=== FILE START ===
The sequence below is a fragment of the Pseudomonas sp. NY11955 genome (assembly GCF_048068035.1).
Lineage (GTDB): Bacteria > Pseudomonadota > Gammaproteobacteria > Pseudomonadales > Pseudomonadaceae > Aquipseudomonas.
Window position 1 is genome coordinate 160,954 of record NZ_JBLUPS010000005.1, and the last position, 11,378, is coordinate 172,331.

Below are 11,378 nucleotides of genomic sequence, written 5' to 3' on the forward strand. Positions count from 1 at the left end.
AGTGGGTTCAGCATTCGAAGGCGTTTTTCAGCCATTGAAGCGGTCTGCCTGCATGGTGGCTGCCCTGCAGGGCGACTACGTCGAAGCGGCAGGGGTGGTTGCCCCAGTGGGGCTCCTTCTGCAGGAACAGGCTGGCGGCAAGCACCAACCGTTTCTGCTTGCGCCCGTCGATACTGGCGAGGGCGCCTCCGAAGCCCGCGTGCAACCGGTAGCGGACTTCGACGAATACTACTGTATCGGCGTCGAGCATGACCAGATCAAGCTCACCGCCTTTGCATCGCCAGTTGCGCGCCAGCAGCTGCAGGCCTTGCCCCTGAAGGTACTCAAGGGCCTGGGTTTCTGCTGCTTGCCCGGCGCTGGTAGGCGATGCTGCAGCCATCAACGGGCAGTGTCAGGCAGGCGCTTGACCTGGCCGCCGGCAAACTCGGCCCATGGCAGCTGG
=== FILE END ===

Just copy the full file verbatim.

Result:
The sequence below is a fragment of the Pseudomonas sp. NY11955 genome (assembly GCF_048068035.1).
Lineage (GTDB): Bacteria > Pseudomonadota > Gammaproteobacteria > Pseudomonadales > Pseudomonadaceae > Aquipseudomonas.
Window position 1 is genome coordinate 160,954 of record NZ_JBLUPS010000005.1, and the last position, 11,378, is coordinate 172,331.

Below are 11,378 nucleotides of genomic sequence, written 5' to 3' on the forward strand. Positions count from 1 at the left end.
AGTGGGTTCAGCATTCGAAGGCGTTTTTCAGCCATTGAAGCGGTCTGCCTGCATGGTGGCTGCCCTGCAGGGCGACTACGTCGAAGCGGCAGGGGTGGTTGCCCCAGTGGGGCTCCTTCTGCAGGAACAGGCTGGCGGCAAGCACCAACCGTTTCTGCTTGCGCCCGTCGATACTGGCGAGGGCGCCTCCGAAGCCCGCGTGCAACCGGTAGCGGACTTCGACGAATACTACTGTATCGGCGTCGAGCATGACCAGATCAAGCTCACCGCCTTTGCATCGCCAGTTGCGCGCCAGCAGCTGCAGGCCTTGCCCCTGAAGGTACTCAAGGGCCTGGGTTTCTGCTGCTTGCCCGGCGCTGGTAGGCGATGCTGCAGCCATCAACGGGCAGTGTCAGGCAGGCGCTTGACCTGGCCGCCGGCAAACTCGGCCCATGGCAGCTGG